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Bullying on the Rise for Girls

Bullying on the Rise for Girls

Efforts to combat school-aged bullying in Canada may be working – for boys.

Girls, on the other hand, are experiencing an increase in the amount they are bullied, and finding it more difficult to cope with everyday psychological stressors. Unfortunately, the gap in numbers continues to grow between boys and girls on all sorts of measures of health and well-being.

According to the Centre for Addiction and Mental Health’s Ontario Student Drug Use and Health Survey, which sampled 9,288 students in grades 7 through 12 in Ontario, found that, increasingly, more girls than boys are facing school bullying (31% vs 26%). The survey also determined that the most prevalent form of bullying in schools is by verbal attack, with 25% of students reporting that they had been bullied in this manner. Additionally, 1 in 5 students who participated in the survey reported that they had been bullied over the internet in the past 12 months, and girls were nearly twice as likely as boys to be bullied in this way (28% vs. 15%).

So why is it that boys are bullying less and girls are bullying and getting bullied more? It has been suggested that because girls tend to engage in more verbal and relational bullying, that texting and social networking allows them to bully via relational aggression on a bigger scale. Another consideration is that many bullying prevention programs have focused on preventing the bullying style most commonly used by boys, that is — one-on-one, physically aggressive bullying. But, according to the survey, bullying isn’t the only thing that has become increasingly bad for girls.

In terms of psychological health, girls are also worse off than boys. Almost half, that is, 43% of girls surveyed reported experiencing psychological distress (defined by the survey as depression, anxiety, or social dysfunction), whereas the rate for males was 24%. Girls, more so than boys, report having poor body image with 31% believing today that they are too fat, which is a significant increase from their counterparts in 2001, of which 24% were dissatisfied with their weight.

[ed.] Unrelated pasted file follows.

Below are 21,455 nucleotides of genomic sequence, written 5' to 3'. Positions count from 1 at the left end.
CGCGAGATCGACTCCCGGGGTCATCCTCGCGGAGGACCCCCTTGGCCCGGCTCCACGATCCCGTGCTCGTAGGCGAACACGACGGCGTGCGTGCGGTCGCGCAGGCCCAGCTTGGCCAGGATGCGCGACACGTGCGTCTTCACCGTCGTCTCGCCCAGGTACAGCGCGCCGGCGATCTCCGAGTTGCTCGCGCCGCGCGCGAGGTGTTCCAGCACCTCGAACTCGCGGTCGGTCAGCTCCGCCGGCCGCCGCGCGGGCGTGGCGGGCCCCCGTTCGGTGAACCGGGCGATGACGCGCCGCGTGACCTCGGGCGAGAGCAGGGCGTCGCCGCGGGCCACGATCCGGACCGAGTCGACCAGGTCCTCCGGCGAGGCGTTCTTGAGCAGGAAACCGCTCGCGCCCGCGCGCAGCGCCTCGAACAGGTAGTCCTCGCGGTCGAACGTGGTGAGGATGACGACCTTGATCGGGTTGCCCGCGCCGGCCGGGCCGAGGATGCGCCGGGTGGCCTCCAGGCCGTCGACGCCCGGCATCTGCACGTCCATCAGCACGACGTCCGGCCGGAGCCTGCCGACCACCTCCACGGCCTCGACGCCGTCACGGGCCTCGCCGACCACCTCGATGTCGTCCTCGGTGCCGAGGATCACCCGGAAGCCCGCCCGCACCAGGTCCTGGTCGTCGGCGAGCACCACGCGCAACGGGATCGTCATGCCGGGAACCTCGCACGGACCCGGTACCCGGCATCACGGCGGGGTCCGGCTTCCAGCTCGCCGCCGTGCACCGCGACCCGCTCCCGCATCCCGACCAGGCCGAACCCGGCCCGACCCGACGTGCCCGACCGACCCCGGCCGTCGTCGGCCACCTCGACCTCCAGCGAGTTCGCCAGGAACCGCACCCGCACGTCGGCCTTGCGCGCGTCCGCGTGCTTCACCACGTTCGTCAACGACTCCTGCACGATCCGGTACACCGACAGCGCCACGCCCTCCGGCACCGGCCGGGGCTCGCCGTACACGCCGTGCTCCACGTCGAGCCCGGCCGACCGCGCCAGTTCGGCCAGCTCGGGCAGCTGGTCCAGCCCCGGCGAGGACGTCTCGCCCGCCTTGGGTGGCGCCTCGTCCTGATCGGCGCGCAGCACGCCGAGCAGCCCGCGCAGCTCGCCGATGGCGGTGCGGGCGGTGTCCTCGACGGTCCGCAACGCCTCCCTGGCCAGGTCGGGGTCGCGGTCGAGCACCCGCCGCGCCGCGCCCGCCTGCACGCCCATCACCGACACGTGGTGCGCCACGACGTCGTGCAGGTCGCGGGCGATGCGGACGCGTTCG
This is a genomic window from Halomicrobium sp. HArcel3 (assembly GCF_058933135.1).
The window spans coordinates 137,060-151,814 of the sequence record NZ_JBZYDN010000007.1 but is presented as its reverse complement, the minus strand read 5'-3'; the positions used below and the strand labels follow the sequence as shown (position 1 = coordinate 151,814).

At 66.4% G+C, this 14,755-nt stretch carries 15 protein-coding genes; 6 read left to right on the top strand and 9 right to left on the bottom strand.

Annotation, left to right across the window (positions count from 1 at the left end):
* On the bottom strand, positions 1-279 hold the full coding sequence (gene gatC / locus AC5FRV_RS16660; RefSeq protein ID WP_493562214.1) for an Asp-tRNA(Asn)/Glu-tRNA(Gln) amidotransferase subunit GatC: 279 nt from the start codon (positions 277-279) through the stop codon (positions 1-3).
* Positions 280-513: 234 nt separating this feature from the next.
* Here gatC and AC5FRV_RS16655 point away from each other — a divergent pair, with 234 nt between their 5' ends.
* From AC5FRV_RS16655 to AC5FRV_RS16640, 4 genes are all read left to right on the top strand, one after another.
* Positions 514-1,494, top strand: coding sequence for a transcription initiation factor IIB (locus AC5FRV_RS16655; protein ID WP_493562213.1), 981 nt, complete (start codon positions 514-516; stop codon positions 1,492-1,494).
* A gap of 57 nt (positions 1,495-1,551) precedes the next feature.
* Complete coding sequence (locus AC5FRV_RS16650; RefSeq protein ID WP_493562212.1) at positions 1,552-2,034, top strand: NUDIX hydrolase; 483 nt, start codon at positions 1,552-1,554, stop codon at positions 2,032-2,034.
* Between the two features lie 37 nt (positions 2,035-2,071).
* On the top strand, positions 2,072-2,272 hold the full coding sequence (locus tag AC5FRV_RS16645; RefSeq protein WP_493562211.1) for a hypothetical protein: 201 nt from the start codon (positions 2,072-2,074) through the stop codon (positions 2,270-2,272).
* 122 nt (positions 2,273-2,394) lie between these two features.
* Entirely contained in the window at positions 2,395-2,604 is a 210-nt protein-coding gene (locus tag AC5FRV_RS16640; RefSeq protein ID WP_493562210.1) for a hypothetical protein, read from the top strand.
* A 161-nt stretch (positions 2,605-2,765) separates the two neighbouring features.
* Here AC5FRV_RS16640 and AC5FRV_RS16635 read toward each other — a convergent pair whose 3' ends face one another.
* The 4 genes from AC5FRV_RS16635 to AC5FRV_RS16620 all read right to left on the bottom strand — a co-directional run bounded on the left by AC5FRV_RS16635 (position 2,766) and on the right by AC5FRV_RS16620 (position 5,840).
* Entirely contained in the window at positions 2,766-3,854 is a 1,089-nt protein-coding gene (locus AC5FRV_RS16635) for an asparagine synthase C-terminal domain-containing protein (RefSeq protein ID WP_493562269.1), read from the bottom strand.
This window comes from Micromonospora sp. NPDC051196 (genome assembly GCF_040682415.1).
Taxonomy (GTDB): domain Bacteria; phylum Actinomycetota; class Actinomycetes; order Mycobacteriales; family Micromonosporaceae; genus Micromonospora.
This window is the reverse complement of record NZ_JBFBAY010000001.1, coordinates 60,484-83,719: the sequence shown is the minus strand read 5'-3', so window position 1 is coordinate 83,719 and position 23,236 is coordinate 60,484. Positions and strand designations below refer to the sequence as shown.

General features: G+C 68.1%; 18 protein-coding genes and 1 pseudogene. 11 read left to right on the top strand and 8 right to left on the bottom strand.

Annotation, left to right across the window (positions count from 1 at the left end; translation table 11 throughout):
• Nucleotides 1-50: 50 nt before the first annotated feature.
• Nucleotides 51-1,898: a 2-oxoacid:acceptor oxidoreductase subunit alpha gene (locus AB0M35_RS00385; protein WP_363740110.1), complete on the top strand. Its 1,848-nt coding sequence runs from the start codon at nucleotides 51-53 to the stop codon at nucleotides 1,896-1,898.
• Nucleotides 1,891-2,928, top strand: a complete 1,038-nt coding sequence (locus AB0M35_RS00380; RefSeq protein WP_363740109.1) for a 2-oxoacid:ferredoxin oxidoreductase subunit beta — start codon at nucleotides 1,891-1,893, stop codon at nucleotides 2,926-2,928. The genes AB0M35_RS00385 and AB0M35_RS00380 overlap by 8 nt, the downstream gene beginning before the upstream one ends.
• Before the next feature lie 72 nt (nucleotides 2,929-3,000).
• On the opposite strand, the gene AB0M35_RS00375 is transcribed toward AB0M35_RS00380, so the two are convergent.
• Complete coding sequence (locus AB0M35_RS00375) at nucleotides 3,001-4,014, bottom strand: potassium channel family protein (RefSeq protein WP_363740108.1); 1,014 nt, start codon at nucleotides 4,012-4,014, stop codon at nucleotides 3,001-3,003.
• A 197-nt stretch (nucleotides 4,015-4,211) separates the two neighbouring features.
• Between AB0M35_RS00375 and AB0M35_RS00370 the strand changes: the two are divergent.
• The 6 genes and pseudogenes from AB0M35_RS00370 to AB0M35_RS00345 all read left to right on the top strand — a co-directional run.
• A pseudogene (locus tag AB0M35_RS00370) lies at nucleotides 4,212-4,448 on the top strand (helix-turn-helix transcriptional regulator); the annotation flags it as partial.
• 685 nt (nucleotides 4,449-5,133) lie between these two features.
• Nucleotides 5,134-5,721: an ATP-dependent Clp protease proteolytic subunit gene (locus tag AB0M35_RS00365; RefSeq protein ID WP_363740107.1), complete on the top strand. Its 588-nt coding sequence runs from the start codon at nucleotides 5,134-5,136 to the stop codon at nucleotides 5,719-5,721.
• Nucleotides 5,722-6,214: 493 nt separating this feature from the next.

Finally, the most common symptoms of psychological distress, as reported by the students were:

  • Feeling of constantly being under stress (41%)
  • Losing sleep because of worrying (30%)
  • Feeling unhappy and depressed (27%)

With pressure from parents, teachers, and coaches, etc., to achieve and succeed from a young age, it is not surprising that the stress levels of Canada’s children are rising. But, the levels of reported psychological distress experienced by girls is nearly double that of boys. Factors such as the increased levels of bullying experienced, more relational bullying through technological means, and access to media that purports a certain body image as being ideal are possible contributors to this dramatic split in distress levels between boys and girls.

It is important to recognize these differences, so that it is possible to work towards easing the psychological distress of young girls, and reducing the high rates of bullying, in school, and online, that they are experiencing. So, we are left with the question, what approaches can be taken to combat the issues that Canadian girls are facing?

 

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Article courtesy BC Council for the Family
by Cara Hykawy

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Young Parent Outreach is a dynamic resource program providing services and support to young pregnant women, young moms and dads, and their children in the Greater Victoria area.

These services – provided by The Cridge Centre for the Family – are designed to give young pregnant women and young moms and dads the help and support network they need to have healthy babies and to be effective, successful parents. Whether it’s housing, income assistance, food back or dealing with child custody or substance abuse, The Cridge Young Parent Outreach program can help.

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